It felt natural and beautiful.
I had forgotten the guide. He had walked farther ahead as my friends were sorting out their shoes (you can only walk in the temple barefoot), and came striding back, upset. I led him away from the direction of the woman, explaining myself.
Everything I had seen and heard in the temple emphasized equality, service, humility, and giving to others. The fabric had never been mine. Instead of treating it casually, I had felt it was too precious for me to have. And I try to give away what I think is beautiful, because in the giving it becomes much more than an object. It was an honor to have it for a moment, but the greatest honor was in having something worth giving.
And, since he had suggested that he somehow join me in Rishikesh, I did not feel guilty leaving a negative mark on his memory of me.
A long bumpy jeep journey from McLeodganj left me sitting on the steps down to the sacred pool of the Golden Temple in Amritsar, attempting to recover from the pressing crowds of pilgrims and my own awe at the sleek white marble buildings encasing the water-wrapped gold-encrusted sacred structure. This is a Sikh temple, and everyone, regardless of gender identity, covers their heads – and I couldn’t keep the silky fabric on mine. I had paused to rest on the steps, and discovered that my already troublesome scarf was wrapped around the strap of my purse. Holding one end of the fabric on top of my head, I furiously tried to undo the entanglement.
A man gently interrupted my process to inform me that my legs were inappropriately positioned in the direction of the sacred temple.
I apologized fervently and managed to get my scarf sorted out enough to stand up. Perhaps my eagerness and self-deprecation caught this man’s attention, because he paused and introduced himself. Soon he was giving me a tour of the temple complex: its free kitchen that produces enough food to feed 50,000 people a day, the various rooms holding replicas of the sacred books where men can be hired to read the entire thousand-odd pages over three days. I had heard about the kindness and generosity of the Sikhs, especially at this most sacred of temples. My gracious guide and the work of the many volunteers at this enormous temple confirmed this.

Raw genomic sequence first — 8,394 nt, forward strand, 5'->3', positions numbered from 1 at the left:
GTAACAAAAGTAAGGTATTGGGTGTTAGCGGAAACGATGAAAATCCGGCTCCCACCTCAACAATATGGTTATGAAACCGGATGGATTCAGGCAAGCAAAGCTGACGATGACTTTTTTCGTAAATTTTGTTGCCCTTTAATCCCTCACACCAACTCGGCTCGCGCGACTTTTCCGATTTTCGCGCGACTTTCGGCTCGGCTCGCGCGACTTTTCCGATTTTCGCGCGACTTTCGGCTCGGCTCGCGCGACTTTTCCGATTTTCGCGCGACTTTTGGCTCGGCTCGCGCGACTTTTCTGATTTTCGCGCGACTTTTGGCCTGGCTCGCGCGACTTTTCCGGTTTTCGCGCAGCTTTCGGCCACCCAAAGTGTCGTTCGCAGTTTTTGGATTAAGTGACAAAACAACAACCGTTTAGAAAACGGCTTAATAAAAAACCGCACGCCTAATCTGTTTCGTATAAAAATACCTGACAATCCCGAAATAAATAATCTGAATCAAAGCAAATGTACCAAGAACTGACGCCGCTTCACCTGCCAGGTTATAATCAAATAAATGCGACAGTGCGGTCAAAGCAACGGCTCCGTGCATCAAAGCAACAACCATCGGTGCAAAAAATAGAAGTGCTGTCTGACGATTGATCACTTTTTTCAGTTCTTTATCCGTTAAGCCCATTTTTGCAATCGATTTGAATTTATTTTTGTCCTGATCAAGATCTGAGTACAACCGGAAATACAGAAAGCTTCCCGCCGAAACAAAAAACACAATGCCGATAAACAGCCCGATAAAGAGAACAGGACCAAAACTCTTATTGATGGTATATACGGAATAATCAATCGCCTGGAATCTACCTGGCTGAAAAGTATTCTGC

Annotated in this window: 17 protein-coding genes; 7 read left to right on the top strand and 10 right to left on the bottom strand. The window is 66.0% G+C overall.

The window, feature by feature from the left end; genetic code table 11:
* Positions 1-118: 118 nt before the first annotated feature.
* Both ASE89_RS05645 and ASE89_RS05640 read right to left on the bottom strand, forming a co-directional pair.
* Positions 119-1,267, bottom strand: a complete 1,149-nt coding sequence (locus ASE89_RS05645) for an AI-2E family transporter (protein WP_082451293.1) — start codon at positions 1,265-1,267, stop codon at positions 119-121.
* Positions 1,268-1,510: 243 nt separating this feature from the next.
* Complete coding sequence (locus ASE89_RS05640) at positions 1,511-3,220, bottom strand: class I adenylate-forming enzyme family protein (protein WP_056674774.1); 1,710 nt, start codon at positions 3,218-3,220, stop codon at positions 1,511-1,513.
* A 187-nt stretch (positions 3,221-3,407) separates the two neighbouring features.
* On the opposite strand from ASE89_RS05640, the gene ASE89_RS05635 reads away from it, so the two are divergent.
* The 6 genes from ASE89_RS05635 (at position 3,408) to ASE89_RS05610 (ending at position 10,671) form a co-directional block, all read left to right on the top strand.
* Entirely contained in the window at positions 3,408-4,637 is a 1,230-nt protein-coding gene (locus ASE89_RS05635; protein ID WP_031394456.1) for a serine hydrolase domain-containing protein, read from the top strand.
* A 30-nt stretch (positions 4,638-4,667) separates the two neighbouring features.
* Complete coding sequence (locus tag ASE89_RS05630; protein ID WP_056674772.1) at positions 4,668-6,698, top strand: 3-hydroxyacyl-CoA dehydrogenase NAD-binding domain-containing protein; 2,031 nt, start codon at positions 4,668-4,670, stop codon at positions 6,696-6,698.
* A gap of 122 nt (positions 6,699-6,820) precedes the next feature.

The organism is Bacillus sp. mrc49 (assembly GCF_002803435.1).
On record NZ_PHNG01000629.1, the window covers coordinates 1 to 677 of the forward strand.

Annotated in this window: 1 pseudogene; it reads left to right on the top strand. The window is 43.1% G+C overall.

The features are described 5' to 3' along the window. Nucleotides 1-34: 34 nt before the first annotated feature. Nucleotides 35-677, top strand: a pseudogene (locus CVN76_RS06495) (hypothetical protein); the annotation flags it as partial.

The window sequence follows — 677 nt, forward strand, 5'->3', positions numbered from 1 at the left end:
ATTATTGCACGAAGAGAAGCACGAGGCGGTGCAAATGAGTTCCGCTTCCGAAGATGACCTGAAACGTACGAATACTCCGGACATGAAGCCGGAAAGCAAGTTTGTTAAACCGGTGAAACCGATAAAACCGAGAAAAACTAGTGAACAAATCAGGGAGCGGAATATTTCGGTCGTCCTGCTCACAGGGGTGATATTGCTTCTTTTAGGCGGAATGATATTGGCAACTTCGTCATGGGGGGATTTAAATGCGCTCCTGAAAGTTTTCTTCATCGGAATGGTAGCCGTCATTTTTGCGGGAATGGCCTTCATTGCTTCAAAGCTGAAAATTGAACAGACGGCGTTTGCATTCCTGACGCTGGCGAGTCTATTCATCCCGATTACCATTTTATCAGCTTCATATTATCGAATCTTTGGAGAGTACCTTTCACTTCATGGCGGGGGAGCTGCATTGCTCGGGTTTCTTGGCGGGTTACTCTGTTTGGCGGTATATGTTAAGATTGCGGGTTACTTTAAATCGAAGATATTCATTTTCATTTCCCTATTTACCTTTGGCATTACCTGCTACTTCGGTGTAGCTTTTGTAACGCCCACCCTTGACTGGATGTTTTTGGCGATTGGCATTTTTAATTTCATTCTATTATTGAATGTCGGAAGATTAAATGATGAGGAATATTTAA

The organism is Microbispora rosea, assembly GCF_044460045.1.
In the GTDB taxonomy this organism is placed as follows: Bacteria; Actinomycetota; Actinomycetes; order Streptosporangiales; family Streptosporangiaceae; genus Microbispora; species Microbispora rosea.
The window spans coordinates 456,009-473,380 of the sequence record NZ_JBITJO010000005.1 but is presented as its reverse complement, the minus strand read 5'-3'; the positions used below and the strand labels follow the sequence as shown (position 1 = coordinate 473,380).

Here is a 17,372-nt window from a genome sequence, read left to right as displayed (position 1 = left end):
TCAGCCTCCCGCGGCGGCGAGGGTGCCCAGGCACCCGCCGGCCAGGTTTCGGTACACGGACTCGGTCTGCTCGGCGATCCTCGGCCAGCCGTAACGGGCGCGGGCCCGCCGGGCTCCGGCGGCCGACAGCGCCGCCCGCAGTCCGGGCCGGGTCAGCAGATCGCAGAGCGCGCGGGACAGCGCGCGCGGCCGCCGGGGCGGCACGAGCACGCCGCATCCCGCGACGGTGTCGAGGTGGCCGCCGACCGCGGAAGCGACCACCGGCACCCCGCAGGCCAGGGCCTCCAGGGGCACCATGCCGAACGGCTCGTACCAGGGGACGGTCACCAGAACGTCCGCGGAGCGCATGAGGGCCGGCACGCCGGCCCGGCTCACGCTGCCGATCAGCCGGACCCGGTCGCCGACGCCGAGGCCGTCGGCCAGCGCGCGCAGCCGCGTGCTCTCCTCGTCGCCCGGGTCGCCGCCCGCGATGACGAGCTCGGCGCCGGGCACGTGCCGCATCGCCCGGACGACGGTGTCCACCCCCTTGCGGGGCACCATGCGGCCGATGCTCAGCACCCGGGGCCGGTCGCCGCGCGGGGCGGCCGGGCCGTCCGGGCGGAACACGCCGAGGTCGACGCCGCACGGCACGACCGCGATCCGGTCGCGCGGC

The temple is never quiet. Day and night, prayers and holy songs are broadcast by loudspeaker. Some attempt to sleep in the main temple complex, but they will be woken at 3 a.m. by volunteers washing the floors – chains of people passing buckets of water that are sloshed across the pristine white marble. People lounge under the shade or walk from sacred point to sacred point along the outer ring of buildings. Pilgrims, mostly men, douse themselves in the holy waters of the pool, and scattered children splash along the steps.
We slept on the floor in the foreigners’ dorm in one of the guest houses connected to the temple. Despite all the beds being pushed together in a single row so as to fit more people, the official mattresses were at capacity. We were not allowed to join the hundred or so Indians sleeping in the courtyard. The dorm guards chased us back inside with little explanation when we tried. Perhaps to protect us, perhaps because they are responsible — but sometimes the cushioning and assumptions feel unnecessarily limiting. We dragged our blankets inside and joined the slumber party effect of the young people’s room.
In the free kitchen, bathtub-sized pots boil lentils and beans while women churn out chapattis by hand (on a quiet day) or with the large machine that makes 3,000 an hour. At the entrance, you receive a metal thali plate and a spoon, and follow hundreds of others into one of the dining halls. Volunteers usher you to fill in the space as everyone sits on the floor in long rows. Bucket-bearing servers dish out delicious dahl, curries, and rice pudding. The chapatti man waits until you hold up both hands before he tosses some to you. Perhaps in the past some have been wasted by poor catchers.
Anyone can volunteer. I slipped into the back and sat down amongst the ladies rolling out chapattis. Women sit on a low bench fashioned from a board, legs resting cross-legged on the ground, toes tucked under the canvas that held the flour and dough. After receiving a wheel, rolling pin, and instructions, I proceeded to turn the dough into many not-round shapes. The women communicated that it was okay, that I was new to it, but I felt apologetic despite them. My pentagons and squares stood out amongst their perfectly circular chapattis. Despite at least half of my work being rejected by the portly woman sitting near the grill, I managed to produce some that were acceptably cylindrical by the end of it.
Flour dusting my pants up to my knees, I accepted a bowl of rice pudding and, despite my protests, the only stool when we took a break. I wonder how unusual I was, volunteering when so many tourists accept the meals there. Perhaps it is more comfortable for us to deposit cash in the donation boxes.